Assuming you have a qualified personal injury, he/she knows how to handle the issue. Good luck.
Personal injury cases only; I'm good at it; you be the Judge! All information provided is for informational and educational purposes only. No attorney client relationship has been formed or should be inferred. Please speak with a local and qualified attorney. I truly wish you and those close to you all the best. Jeff www.nyelderinjurylaw.com
This should be addressed to your attorney and it would be very unlikely unless you do not have an attorney in which case you might do something to undermine your claim.
A simple answer is "yes". Unless and until an offer is accepted, the party making the offer can change or withdraw the offer. This does occur on occasion before or after deposition, but I do not think anyone would be able to predict whether this will occur in your case without being very aware of the details of your case. I suggest that you talk to your attorney to get guidance on this point. There may also be a possibility that the offer is increased after deposition. Again, consult your attorney.
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I have seen it happen, but it is unusual. Typically it only happens if the injured party makes an unusually bad impression, r if the defense attorney gets some very helpful testimony on the issue of fault. But you never know. Litigation is a bit like gambling. Your best best is to follow your attorney's instincts.
Possibly, but not too often. Hopefully your attorney will go over with you on what to expect at the deposition.
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You should speak with your attorney about being thoroughly prepped for your deposition and how best to answer questions and explain your problems. If done well, your deposition often will increase an offer in the case, unless you are about to disclose something which could ruin the liability aspect of your claim. You need to speak with your lawyer about proper deposition preparation and attire.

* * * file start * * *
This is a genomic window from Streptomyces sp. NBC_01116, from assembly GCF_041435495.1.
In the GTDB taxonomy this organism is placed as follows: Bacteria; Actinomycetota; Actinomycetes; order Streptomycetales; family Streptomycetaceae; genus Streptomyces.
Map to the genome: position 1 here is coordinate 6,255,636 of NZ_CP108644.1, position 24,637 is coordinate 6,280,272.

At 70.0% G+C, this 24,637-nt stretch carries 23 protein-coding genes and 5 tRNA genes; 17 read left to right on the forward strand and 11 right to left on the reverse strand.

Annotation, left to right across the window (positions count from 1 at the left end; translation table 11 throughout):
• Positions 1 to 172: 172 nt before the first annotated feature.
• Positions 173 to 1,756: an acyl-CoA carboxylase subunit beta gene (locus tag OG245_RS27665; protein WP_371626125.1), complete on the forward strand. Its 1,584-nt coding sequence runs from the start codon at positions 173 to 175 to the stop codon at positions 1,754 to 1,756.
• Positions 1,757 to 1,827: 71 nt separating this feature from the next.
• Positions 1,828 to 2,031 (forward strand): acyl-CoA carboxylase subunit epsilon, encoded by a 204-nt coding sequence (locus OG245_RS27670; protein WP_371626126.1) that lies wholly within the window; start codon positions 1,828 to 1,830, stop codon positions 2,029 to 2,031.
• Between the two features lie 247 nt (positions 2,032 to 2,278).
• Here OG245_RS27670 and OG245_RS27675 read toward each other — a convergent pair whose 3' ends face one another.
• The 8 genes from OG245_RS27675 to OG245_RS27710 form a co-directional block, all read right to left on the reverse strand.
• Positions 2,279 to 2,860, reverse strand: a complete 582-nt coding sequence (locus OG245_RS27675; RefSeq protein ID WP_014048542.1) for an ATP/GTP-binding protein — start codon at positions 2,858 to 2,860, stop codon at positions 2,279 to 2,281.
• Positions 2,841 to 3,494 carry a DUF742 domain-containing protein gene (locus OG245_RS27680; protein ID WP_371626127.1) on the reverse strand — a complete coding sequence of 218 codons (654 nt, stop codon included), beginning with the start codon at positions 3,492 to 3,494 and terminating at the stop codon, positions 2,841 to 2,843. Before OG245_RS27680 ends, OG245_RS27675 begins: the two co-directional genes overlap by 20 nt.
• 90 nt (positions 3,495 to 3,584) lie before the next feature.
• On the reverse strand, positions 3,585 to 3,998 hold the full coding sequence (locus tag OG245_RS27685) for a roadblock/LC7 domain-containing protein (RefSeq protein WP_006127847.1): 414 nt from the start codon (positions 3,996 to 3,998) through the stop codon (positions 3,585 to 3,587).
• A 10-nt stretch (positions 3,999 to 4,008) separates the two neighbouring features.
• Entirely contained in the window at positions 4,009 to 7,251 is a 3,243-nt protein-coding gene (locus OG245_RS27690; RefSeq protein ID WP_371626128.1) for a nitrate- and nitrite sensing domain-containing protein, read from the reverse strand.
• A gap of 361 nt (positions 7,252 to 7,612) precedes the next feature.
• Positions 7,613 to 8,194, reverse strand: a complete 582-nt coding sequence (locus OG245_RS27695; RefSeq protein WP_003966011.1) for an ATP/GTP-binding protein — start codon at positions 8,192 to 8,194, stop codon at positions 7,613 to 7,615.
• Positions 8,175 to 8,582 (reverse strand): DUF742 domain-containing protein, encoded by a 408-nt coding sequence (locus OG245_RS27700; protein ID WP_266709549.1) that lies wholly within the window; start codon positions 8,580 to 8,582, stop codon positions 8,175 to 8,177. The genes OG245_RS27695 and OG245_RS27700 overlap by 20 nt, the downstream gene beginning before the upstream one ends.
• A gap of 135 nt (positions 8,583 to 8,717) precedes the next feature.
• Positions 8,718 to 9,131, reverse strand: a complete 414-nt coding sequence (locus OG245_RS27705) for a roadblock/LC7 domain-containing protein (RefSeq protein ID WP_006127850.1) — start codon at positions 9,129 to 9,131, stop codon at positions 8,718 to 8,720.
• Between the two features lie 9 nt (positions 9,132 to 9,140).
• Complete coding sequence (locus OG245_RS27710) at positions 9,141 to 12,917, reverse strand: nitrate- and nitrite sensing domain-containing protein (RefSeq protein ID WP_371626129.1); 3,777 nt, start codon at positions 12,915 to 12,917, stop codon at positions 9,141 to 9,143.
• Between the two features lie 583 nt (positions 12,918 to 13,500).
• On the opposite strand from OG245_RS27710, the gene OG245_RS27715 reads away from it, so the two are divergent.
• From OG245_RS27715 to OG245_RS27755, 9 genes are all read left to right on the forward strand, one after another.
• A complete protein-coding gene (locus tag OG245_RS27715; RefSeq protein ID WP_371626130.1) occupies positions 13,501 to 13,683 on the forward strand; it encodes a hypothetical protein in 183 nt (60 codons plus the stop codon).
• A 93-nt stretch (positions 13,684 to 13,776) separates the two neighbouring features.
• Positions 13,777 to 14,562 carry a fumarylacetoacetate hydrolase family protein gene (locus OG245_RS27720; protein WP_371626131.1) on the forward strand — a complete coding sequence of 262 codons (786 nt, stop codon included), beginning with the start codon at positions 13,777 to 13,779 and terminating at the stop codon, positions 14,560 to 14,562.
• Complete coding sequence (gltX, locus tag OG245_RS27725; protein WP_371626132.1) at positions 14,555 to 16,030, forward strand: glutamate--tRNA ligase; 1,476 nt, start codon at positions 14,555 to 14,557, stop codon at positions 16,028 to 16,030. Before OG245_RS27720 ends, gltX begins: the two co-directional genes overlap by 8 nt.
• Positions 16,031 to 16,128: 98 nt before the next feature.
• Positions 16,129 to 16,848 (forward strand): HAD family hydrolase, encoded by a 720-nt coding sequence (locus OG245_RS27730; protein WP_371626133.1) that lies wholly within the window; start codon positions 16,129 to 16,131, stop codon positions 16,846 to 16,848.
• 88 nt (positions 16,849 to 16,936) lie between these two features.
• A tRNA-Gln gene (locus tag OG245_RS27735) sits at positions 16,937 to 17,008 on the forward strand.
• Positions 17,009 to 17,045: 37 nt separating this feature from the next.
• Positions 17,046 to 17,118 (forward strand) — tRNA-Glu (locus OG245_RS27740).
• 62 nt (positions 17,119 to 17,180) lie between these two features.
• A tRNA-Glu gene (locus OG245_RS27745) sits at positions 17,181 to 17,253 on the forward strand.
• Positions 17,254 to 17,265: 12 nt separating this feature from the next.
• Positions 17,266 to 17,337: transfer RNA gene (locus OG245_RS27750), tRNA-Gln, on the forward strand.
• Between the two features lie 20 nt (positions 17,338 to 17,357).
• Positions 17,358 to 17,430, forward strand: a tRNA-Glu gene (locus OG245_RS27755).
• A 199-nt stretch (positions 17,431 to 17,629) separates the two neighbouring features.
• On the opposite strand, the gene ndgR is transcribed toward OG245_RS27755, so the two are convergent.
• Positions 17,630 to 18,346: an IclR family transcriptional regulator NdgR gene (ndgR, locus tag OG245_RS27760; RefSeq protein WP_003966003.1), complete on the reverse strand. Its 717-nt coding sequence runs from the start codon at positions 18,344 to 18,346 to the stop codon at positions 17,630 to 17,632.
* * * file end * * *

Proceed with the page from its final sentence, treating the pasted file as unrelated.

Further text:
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Mr. Lundeen is licensed to practice law in Florida and Vermont. The response herein is not legal advice and does not create an attorney/client relationship. The response is in the form of legal education and is intended to provide general information about the matter within the question. Oftentimes the question does not include significant and important facts and timelines that, if known, could significantly change the reply and make it unsuitable. Mr. Lundeen strongly advises the questioner to confer with an attorney in your state in order to ensure proper advice is received.
This ans. does not create an attorney/client relationship.
There simply is not enough information to evaluate your case. Your attorney is the only person that can advise you properly.
I am a trial attorney and my firm focuses on auto accidents. I can tell you that in the Seattle area, Farmers Insurance has a new unwritten policy that their settlement offers will go down after the suit is filed. I believe other insurance companies are beginning to follow this trend... Especially after they spend money for a medical expert to testify against you... You never know for sure... Get your lawyers best professional opinon
If you are being asked to appear for a deposition, that means your claim is in litigation. I trust that means you are represented by competent personal injury counsel. They should take the time to prepare you in advance of your deposition. It is always possible that an offer may be rescinded or reduced; however, that is unusual. In my experience, that can happen when new facts come to light that substantially change the landscape of the claim. In a deposition, the insurance company is hoping to get some feedback as to what type of witness you may make and how a jury is likely to react to your testimony. That is why preparation, by your attorney, is very important. Best of luck with your claim.
It sounds as if you already have a lawyer. Consult competent counsel if you require more information for your specific situation.
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